We'd still be computing values but foo would not keep track of these computations, hence when we evaluate this

clump we see Foos original value of 3 which has not changed.

Notice that the original clump can be mathematically rewritten like so

3.cubed + 100 / 2 ;

Demonstrating that methods and operations can be strung together on a single line always evaluated from left to right

Notice that there is no mathematical operator precedence that is to say the addition is done before the division.

Although this is syntactically legal I would argue that the multi-line approach is more clear.

As your code gets longer and longer I strongly advise that you include comments.

A comment is a piece of text that's invisible to SuperCollider that's used to clarify your code in human terms so that for instance someone you're collaborating with can understand what your code is attempting to do.

Comments are also useful if you return to a complicated piece of code you've written several years ago and need to remind yourself what it's all about.

A single line comment is always preceded

with two forward slashes like so

//single line comment

And a multi-line comment is preceded by slash asterisk and appended with asterisk slash

/*

multi

line

comment

*/

By default comments are read in supercollider.

To close out this tutorial I'll talk just a bit more about the help documentation.

To get help place the cursor on the text you'd like to look up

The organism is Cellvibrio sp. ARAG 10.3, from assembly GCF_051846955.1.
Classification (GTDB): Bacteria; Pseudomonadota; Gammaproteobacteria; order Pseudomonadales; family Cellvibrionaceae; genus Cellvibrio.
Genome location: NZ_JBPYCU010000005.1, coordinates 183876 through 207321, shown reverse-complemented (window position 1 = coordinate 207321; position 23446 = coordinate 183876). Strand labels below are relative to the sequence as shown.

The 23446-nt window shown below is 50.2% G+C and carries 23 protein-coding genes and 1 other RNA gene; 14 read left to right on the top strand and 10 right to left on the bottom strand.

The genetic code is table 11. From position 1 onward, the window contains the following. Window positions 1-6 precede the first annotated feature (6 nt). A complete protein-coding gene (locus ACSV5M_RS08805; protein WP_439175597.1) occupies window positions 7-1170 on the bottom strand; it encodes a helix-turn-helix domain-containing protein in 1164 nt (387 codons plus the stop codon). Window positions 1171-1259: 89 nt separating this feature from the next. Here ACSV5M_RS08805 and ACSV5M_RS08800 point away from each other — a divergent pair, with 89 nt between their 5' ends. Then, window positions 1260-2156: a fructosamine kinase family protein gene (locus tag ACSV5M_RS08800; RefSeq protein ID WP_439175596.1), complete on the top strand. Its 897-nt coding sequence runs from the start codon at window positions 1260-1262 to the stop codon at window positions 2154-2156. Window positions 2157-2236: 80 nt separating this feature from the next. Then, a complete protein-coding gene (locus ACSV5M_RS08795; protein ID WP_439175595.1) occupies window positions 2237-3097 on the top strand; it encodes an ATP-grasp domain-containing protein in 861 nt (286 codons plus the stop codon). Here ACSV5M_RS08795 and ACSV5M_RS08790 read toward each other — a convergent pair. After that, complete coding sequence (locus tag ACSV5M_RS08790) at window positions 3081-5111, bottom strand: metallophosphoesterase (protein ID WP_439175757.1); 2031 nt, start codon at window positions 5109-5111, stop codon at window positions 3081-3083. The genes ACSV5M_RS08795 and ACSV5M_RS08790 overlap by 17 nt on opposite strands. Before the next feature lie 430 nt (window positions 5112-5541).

Click on the help menu at the top and choose Look Up Documentation for Cursor

The keyboard shortcut for this is command D

Again I'd recommend memorizing this since it's very useful.

cubed

⌘D

In this case supercollider searches it's help documents for the word cubed and it comes up with a method called cubed which it tells you is defined for several different classes like sequence above collection and simple number.

You can also bring up a search bar by selecting lookup documentation in the help menu and type whatever you like.

The shortcut for this is shift command D

In this case I've typed oscillator and supercollider returns all the help files that contain the word oscillator you can do a find for text within the current help documentation using the search bar in the upper right corner and you can navigate forward and back through the help documentation just like you would on a web browser.

That's it for this tutorial. In the next we'll start making some sound.


#SuperCollider